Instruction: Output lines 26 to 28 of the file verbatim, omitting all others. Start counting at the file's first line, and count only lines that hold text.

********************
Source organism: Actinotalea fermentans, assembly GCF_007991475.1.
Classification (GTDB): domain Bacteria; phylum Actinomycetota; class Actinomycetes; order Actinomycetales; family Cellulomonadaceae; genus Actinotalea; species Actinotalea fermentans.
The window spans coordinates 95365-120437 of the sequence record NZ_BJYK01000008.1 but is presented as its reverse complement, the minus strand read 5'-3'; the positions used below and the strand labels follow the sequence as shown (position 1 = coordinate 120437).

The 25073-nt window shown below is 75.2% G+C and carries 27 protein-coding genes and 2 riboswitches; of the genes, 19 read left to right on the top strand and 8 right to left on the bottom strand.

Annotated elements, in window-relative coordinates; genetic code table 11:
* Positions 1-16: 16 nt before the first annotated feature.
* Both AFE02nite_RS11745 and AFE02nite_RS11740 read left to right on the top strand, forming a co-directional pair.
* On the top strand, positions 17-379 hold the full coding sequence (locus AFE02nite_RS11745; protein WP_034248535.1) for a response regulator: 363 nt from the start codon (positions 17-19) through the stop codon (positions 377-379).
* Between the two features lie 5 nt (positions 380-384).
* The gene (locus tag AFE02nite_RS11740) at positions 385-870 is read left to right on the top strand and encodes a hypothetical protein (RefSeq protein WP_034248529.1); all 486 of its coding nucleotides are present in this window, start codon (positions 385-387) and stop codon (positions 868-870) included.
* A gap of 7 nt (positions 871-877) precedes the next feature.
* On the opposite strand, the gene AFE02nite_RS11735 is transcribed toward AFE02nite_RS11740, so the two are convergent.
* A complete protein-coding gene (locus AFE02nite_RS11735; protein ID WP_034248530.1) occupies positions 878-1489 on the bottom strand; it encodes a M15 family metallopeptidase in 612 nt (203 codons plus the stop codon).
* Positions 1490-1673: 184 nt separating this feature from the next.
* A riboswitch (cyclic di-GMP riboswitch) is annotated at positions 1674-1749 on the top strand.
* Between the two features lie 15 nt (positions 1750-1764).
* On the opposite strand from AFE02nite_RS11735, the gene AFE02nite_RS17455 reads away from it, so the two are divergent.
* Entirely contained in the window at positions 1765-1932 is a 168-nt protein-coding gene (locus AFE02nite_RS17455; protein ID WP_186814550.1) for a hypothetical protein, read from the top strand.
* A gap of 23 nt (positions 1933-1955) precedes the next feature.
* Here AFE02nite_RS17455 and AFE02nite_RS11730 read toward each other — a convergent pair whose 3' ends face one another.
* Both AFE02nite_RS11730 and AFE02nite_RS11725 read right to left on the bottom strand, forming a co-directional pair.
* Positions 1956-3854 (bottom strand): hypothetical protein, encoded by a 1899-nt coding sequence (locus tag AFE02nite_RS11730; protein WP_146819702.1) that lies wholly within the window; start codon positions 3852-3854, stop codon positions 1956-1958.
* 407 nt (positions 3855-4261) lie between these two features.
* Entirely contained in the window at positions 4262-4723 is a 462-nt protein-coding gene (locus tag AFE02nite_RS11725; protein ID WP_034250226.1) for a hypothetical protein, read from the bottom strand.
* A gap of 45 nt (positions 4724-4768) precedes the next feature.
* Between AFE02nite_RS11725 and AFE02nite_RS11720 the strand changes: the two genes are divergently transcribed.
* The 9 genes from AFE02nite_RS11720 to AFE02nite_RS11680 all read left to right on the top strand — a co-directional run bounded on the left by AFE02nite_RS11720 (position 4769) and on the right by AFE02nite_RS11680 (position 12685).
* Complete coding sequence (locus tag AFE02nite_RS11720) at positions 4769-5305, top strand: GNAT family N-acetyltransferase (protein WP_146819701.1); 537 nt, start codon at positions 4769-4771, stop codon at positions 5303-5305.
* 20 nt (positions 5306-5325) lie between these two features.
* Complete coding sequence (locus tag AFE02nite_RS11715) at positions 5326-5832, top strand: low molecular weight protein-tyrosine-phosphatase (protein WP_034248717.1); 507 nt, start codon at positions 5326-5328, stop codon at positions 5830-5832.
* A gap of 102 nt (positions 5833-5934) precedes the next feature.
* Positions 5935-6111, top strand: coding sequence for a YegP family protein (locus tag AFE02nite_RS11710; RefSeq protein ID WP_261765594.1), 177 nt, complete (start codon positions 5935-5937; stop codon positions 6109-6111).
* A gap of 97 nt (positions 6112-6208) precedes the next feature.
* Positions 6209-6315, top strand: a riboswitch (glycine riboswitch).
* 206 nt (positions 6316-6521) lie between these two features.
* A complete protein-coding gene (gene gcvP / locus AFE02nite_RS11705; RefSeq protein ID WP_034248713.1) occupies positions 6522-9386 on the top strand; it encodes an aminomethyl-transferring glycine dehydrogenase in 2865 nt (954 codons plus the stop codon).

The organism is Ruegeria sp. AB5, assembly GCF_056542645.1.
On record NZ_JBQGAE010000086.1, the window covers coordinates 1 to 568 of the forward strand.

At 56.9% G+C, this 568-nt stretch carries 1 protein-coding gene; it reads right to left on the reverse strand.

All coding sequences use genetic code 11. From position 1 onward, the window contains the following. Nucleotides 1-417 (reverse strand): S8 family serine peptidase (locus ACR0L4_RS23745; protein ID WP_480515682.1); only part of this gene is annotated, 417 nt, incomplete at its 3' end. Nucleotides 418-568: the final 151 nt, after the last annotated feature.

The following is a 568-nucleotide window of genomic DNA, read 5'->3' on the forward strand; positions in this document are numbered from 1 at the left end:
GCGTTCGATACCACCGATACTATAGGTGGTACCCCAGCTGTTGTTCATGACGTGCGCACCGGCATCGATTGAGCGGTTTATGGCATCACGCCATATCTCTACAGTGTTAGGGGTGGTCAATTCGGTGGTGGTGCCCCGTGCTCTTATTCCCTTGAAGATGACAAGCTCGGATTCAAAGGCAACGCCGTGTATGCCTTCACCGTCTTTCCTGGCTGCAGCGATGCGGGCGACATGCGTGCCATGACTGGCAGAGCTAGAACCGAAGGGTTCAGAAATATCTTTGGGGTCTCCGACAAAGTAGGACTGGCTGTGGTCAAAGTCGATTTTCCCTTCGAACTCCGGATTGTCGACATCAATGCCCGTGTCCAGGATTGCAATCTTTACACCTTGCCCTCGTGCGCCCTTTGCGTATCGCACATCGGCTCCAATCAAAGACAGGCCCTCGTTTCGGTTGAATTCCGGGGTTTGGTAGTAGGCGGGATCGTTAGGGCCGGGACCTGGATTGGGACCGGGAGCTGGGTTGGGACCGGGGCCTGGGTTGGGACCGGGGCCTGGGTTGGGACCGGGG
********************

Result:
* Between AFE02nite_RS11725 and AFE02nite_RS11720 the strand changes: the two genes are divergently transcribed.
* The 9 genes from AFE02nite_RS11720 to AFE02nite_RS11680 all read left to right on the top strand — a co-directional run bounded on the left by AFE02nite_RS11720 (position 4769) and on the right by AFE02nite_RS11680 (position 12685).
* Complete coding sequence (locus tag AFE02nite_RS11720) at positions 4769-5305, top strand: GNAT family N-acetyltransferase (protein WP_146819701.1); 537 nt, start codon at positions 4769-4771, stop codon at positions 5303-5305.